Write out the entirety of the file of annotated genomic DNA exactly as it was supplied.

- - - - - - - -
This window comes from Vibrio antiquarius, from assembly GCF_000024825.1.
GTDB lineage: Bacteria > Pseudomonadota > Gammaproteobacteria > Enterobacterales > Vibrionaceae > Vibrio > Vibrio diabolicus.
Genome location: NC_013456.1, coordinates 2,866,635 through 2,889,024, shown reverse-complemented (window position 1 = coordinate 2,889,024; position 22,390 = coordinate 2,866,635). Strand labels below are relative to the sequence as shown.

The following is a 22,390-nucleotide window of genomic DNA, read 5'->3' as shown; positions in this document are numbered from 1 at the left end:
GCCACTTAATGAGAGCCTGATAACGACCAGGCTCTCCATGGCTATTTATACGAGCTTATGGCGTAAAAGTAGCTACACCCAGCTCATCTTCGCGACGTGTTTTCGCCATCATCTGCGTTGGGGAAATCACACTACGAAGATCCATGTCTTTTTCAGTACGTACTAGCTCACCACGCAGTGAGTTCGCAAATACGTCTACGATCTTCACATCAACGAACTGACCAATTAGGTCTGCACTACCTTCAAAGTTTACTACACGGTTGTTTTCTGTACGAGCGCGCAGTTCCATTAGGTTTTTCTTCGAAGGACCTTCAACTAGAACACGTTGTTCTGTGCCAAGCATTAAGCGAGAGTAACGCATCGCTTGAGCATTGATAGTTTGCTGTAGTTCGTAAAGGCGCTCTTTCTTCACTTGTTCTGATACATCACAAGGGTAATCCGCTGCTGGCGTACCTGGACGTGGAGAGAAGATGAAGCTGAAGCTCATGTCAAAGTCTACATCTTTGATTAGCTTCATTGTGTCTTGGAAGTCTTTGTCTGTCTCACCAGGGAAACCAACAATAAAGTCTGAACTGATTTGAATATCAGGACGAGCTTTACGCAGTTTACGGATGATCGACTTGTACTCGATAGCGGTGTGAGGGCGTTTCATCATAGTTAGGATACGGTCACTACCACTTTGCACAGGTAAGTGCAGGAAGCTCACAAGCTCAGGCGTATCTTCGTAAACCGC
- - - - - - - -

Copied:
This window comes from Vibrio antiquarius, from assembly GCF_000024825.1.
GTDB lineage: Bacteria > Pseudomonadota > Gammaproteobacteria > Enterobacterales > Vibrionaceae > Vibrio > Vibrio diabolicus.
Genome location: NC_013456.1, coordinates 2,866,635 through 2,889,024, shown reverse-complemented (window position 1 = coordinate 2,889,024; position 22,390 = coordinate 2,866,635). Strand labels below are relative to the sequence as shown.

The following is a 22,390-nucleotide window of genomic DNA, read 5'->3' as shown; positions in this document are numbered from 1 at the left end:
GCCACTTAATGAGAGCCTGATAACGACCAGGCTCTCCATGGCTATTTATACGAGCTTATGGCGTAAAAGTAGCTACACCCAGCTCATCTTCGCGACGTGTTTTCGCCATCATCTGCGTTGGGGAAATCACACTACGAAGATCCATGTCTTTTTCAGTACGTACTAGCTCACCACGCAGTGAGTTCGCAAATACGTCTACGATCTTCACATCAACGAACTGACCAATTAGGTCTGCACTACCTTCAAAGTTTACTACACGGTTGTTTTCTGTACGAGCGCGCAGTTCCATTAGGTTTTTCTTCGAAGGACCTTCAACTAGAACACGTTGTTCTGTGCCAAGCATTAAGCGAGAGTAACGCATCGCTTGAGCATTGATAGTTTGCTGTAGTTCGTAAAGGCGCTCTTTCTTCACTTGTTCTGATACATCACAAGGGTAATCCGCTGCTGGCGTACCTGGACGTGGAGAGAAGATGAAGCTGAAGCTCATGTCAAAGTCTACATCTTTGATTAGCTTCATTGTGTCTTGGAAGTCTTTGTCTGTCTCACCAGGGAAACCAACAATAAAGTCTGAACTGATTTGAATATCAGGACGAGCTTTACGCAGTTTACGGATGATCGACTTGTACTCGATAGCGGTGTGAGGGCGTTTCATCATAGTTAGGATACGGTCACTACCACTTTGCACAGGTAAGTGCAGGAAGCTCACAAGCTCAGGCGTATCTTCGTAAACCGC